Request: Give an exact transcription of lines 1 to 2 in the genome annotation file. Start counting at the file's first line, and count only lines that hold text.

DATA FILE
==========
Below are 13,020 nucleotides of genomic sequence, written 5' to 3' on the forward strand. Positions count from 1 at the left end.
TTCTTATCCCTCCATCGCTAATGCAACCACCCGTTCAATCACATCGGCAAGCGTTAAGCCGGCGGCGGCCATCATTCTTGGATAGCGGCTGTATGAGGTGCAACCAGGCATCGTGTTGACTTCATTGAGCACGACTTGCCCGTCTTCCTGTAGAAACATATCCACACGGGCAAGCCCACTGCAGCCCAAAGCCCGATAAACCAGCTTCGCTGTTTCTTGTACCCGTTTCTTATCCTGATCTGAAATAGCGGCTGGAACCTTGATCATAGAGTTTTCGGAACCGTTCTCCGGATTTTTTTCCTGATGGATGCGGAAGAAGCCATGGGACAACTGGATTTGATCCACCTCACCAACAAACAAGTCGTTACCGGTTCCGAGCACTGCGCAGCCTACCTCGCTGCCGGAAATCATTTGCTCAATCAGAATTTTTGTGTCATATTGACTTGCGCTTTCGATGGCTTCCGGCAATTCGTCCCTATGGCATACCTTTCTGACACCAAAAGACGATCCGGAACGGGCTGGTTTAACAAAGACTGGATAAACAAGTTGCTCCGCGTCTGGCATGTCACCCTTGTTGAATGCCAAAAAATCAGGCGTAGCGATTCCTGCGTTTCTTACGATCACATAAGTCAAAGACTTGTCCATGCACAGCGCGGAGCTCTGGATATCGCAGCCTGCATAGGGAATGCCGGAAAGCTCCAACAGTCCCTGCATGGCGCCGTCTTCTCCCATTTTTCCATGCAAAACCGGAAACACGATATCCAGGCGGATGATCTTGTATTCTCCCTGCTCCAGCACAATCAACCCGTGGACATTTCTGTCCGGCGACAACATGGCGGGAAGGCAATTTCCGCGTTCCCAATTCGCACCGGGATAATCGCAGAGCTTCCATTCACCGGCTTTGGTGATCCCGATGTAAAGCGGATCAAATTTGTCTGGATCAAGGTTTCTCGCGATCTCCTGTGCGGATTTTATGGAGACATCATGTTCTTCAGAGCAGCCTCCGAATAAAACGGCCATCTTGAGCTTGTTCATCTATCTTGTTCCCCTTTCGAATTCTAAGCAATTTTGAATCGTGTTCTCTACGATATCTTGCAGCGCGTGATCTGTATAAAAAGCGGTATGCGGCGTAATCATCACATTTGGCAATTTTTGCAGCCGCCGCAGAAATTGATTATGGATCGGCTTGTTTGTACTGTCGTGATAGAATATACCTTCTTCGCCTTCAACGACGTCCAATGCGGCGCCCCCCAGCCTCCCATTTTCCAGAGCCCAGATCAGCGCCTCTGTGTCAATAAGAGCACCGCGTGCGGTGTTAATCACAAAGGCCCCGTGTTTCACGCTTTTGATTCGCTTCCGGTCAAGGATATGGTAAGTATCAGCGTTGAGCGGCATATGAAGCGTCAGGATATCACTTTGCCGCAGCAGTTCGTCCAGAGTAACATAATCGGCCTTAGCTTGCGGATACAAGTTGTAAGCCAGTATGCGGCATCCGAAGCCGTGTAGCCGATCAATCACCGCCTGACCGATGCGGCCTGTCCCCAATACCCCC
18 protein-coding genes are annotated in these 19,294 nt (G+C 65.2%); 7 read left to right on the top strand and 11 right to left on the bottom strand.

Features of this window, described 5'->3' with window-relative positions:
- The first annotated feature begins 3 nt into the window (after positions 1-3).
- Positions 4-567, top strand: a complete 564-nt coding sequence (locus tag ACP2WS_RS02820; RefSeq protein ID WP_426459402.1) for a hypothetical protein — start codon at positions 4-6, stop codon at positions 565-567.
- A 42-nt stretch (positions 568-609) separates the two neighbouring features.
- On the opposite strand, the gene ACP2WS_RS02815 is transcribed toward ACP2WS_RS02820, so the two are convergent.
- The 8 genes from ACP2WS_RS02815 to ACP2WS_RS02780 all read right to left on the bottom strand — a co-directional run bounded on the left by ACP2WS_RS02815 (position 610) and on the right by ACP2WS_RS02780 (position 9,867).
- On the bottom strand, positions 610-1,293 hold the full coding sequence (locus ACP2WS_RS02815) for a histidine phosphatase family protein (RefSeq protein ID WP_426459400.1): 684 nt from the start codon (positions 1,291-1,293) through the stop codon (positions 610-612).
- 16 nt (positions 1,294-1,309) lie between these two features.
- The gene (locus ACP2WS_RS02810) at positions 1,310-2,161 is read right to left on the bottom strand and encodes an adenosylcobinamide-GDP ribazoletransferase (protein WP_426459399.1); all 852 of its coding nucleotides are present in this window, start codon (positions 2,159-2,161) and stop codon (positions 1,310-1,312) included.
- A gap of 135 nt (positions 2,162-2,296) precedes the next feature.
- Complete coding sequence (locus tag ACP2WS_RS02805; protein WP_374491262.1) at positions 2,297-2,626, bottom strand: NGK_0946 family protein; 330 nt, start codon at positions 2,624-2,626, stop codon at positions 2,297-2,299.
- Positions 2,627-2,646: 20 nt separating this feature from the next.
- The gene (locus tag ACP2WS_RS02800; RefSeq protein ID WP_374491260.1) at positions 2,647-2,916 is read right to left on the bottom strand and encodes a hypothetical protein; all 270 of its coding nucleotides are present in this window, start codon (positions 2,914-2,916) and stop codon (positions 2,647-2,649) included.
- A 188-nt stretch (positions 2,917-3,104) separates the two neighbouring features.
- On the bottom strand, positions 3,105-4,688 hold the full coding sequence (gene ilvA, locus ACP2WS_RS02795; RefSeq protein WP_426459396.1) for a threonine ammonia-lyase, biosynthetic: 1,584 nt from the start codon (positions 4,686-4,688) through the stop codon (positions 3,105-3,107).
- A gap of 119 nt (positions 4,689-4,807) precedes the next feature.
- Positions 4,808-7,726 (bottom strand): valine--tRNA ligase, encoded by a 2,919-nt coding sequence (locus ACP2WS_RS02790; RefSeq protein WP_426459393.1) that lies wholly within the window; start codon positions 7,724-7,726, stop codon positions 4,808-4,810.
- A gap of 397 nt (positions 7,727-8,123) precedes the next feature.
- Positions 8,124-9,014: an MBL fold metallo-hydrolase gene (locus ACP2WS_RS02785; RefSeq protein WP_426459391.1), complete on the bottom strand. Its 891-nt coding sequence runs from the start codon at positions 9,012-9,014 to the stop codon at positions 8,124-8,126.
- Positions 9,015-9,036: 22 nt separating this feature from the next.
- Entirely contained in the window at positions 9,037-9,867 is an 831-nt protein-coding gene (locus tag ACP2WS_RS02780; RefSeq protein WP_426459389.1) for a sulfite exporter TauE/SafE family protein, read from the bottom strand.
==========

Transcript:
Below are 13,020 nucleotides of genomic sequence, written 5' to 3' on the forward strand. Positions count from 1 at the left end.
TTCTTATCCCTCCATCGCTAATGCAACCACCCGTTCAATCACATCGGCAAGCGTTAAGCCGGCGGCGGCCATCATTCTTGGATAGCGGCTGTATGAGGTGCAACCAGGCATCGTGTTGACTTCATTGAGCACGACTTGCCCGTCTTCCTGTAGAAACATATCCACACGGGCAAGCCCACTGCAGCCCAAAGCCCGATAAACCAGCTTCGCTGTTTCTTGTACCCGTTTCTTATCCTGATCTGAAATAGCGGCTGGAACCTTGATCATAGAGTTTTCGGAACCGTTCTCCGGATTTTTTTCCTGATGGATGCGGAAGAAGCCATGGGACAACTGGATTTGATCCACCTCACCAACAAACAAGTCGTTACCGGTTCCGAGCACTGCGCAGCCTACCTCGCTGCCGGAAATCATTTGCTCAATCAGAATTTTTGTGTCATATTGACTTGCGCTTTCGATGGCTTCCGGCAATTCGTCCCTATGGCATACCTTTCTGACACCAAAAGACGATCCGGAACGGGCTGGTTTAACAAAGACTGGATAAACAAGTTGCTCCGCGTCTGGCATGTCACCCTTGTTGAATGCCAAAAAATCAGGCGTAGCGATTCCTGCGTTTCTTACGATCACATAAGTCAAAGACTTGTCCATGCACAGCGCGGAGCTCTGGATATCGCAGCCTGCATAGGGAATGCCGGAAAGCTCCAACAGTCCCTGCATGGCGCCGTCTTCTCCCATTTTTCCATGCAAAACCGGAAACACGATATCCAGGCGGATGATCTTGTATTCTCCCTGCTCCAGCACAATCAACCCGTGGACATTTCTGTCCGGCGACAACATGGCGGGAAGGCAATTTCCGCGTTCCCAATTCGCACCGGGATAATCGCAGAGCTTCCATTCACCGGCTTTGGTGATCCCGATGTAAAGCGGATCAAATTTGTCTGGATCAAGGTTTCTCGCGATCTCCTGTGCGGATTTTATGGAGACATCATGTTCTTCAGAGCAGCCTCCGAATAAAACGGCCATCTTGAGCTTGTTCATCTATCTTGTTCCCCTTTCGAATTCTAAGCAATTTTGAATCGTGTTCTCTACGATATCTTGCAGCGCGTGATCTGTATAAAAAGCGGTATGCGGCGTAATCATCACATTTGGCAATTTTTGCAGCCGCCGCAGAAATTGATTATGGATCGGCTTGTTTGTACTGTCGTGATAGAATATACCTTCTTCGCCTTCAACGACGTCCAATGCGGCGCCCCCCAGCCTCCCATTTTCCAGAGCCCAGATCAGCGCCTCTGTGTCAATAAGAGCACCGCGTGCGGTGTTAATCACAAAGGCCCCGTGTTTCACGCTTTTGATTCGCTTCCGGTCAAGGATATGGTAAGTATCAGCGTTGAGCGGCATATGAAGCGTCAGGATATCACTTTGCCGCAGCAGTTCGTCCAGAGTAACATAATCGGCCTTAGCTTGCGGATACAAGTTGTAAGCCAGTATGCGGCATCCGAAGCCGTGTAGCCGATCAATCACCGCCTGACCGATGCGGCCTGTCCCCAATACCCCC